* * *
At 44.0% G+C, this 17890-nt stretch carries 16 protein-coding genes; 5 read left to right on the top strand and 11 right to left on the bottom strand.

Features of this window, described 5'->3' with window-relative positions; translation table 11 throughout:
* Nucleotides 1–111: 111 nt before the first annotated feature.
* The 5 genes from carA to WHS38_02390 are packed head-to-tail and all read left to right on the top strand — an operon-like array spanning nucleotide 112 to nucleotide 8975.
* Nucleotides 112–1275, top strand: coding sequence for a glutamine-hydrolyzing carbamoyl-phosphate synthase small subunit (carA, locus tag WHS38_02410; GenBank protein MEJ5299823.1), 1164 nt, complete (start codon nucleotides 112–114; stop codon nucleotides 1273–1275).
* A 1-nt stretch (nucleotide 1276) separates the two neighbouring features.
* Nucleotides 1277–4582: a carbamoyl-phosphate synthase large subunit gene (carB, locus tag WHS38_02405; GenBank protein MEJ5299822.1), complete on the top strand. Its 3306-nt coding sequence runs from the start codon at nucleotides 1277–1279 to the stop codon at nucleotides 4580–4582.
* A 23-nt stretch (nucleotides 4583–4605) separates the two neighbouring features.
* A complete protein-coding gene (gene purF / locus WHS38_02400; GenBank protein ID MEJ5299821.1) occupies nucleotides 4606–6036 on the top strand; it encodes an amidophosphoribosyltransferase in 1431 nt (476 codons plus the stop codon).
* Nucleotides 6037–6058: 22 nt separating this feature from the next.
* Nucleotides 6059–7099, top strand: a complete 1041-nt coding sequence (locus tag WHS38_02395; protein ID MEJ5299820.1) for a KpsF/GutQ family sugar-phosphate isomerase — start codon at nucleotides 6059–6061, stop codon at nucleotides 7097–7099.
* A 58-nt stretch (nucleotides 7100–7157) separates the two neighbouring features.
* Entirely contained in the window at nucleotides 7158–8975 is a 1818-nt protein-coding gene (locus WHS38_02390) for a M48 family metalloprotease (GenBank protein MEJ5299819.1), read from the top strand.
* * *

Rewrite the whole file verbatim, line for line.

At 44.0% G+C, this 17890-nt stretch carries 16 protein-coding genes; 5 read left to right on the top strand and 11 right to left on the bottom strand.

Features of this window, described 5'->3' with window-relative positions; translation table 11 throughout:
* Nucleotides 1–111: 111 nt before the first annotated feature.
* The 5 genes from carA to WHS38_02390 are packed head-to-tail and all read left to right on the top strand — an operon-like array spanning nucleotide 112 to nucleotide 8975.
* Nucleotides 112–1275, top strand: coding sequence for a glutamine-hydrolyzing carbamoyl-phosphate synthase small subunit (carA, locus tag WHS38_02410; GenBank protein MEJ5299823.1), 1164 nt, complete (start codon nucleotides 112–114; stop codon nucleotides 1273–1275).
* A 1-nt stretch (nucleotide 1276) separates the two neighbouring features.
* Nucleotides 1277–4582: a carbamoyl-phosphate synthase large subunit gene (carB, locus tag WHS38_02405; GenBank protein MEJ5299822.1), complete on the top strand. Its 3306-nt coding sequence runs from the start codon at nucleotides 1277–1279 to the stop codon at nucleotides 4580–4582.
* A 23-nt stretch (nucleotides 4583–4605) separates the two neighbouring features.
* A complete protein-coding gene (gene purF / locus WHS38_02400; GenBank protein ID MEJ5299821.1) occupies nucleotides 4606–6036 on the top strand; it encodes an amidophosphoribosyltransferase in 1431 nt (476 codons plus the stop codon).
* Nucleotides 6037–6058: 22 nt separating this feature from the next.
* Nucleotides 6059–7099, top strand: a complete 1041-nt coding sequence (locus tag WHS38_02395; protein ID MEJ5299820.1) for a KpsF/GutQ family sugar-phosphate isomerase — start codon at nucleotides 6059–6061, stop codon at nucleotides 7097–7099.
* A 58-nt stretch (nucleotides 7100–7157) separates the two neighbouring features.
* Entirely contained in the window at nucleotides 7158–8975 is a 1818-nt protein-coding gene (locus WHS38_02390) for a M48 family metalloprotease (GenBank protein MEJ5299819.1), read from the top strand.